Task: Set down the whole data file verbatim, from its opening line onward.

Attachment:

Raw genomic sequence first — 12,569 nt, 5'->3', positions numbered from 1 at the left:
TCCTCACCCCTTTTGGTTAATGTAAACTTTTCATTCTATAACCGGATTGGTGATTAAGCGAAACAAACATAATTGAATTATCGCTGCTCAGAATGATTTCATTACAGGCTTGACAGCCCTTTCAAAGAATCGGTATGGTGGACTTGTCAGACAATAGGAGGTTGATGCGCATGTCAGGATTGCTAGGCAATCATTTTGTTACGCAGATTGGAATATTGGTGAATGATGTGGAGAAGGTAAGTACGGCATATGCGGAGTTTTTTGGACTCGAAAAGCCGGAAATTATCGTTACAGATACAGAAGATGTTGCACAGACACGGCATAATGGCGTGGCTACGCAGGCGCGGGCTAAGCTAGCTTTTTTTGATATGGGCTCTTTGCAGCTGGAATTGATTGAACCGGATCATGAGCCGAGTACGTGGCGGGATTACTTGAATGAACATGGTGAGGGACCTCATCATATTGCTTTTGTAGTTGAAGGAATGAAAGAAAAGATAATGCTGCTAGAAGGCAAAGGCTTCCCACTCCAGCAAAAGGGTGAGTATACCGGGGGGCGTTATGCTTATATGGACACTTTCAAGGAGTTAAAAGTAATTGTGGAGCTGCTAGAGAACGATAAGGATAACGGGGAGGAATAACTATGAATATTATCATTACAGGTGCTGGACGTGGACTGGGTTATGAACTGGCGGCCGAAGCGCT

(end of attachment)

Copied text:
Raw genomic sequence first — 12,569 nt, 5'->3', positions numbered from 1 at the left:
TCCTCACCCCTTTTGGTTAATGTAAACTTTTCATTCTATAACCGGATTGGTGATTAAGCGAAACAAACATAATTGAATTATCGCTGCTCAGAATGATTTCATTACAGGCTTGACAGCCCTTTCAAAGAATCGGTATGGTGGACTTGTCAGACAATAGGAGGTTGATGCGCATGTCAGGATTGCTAGGCAATCATTTTGTTACGCAGATTGGAATATTGGTGAATGATGTGGAGAAGGTAAGTACGGCATATGCGGAGTTTTTTGGACTCGAAAAGCCGGAAATTATCGTTACAGATACAGAAGATGTTGCACAGACACGGCATAATGGCGTGGCTACGCAGGCGCGGGCTAAGCTAGCTTTTTTTGATATGGGCTCTTTGCAGCTGGAATTGATTGAACCGGATCATGAGCCGAGTACGTGGCGGGATTACTTGAATGAACATGGTGAGGGACCTCATCATATTGCTTTTGTAGTTGAAGGAATGAAAGAAAAGATAATGCTGCTAGAAGGCAAAGGCTTCCCACTCCAGCAAAAGGGTGAGTATACCGGGGGGCGTTATGCTTATATGGACACTTTCAAGGAGTTAAAAGTAATTGTGGAGCTGCTAGAGAACGATAAGGATAACGGGGAGGAATAACTATGAATATTATCATTACAGGTGCTGGACGTGGACTGGGTTATGAACTGGCGGCCGAAGCGCT